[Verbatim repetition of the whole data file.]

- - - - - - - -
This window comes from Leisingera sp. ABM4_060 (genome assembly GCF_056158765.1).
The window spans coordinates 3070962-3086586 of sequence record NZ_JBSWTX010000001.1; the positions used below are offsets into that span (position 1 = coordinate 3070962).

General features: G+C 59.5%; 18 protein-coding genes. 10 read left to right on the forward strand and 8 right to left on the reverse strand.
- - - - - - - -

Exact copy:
This window comes from Leisingera sp. ABM4_060 (genome assembly GCF_056158765.1).
The window spans coordinates 3070962-3086586 of sequence record NZ_JBSWTX010000001.1; the positions used below are offsets into that span (position 1 = coordinate 3070962).

General features: G+C 59.5%; 18 protein-coding genes. 10 read left to right on the forward strand and 8 right to left on the reverse strand.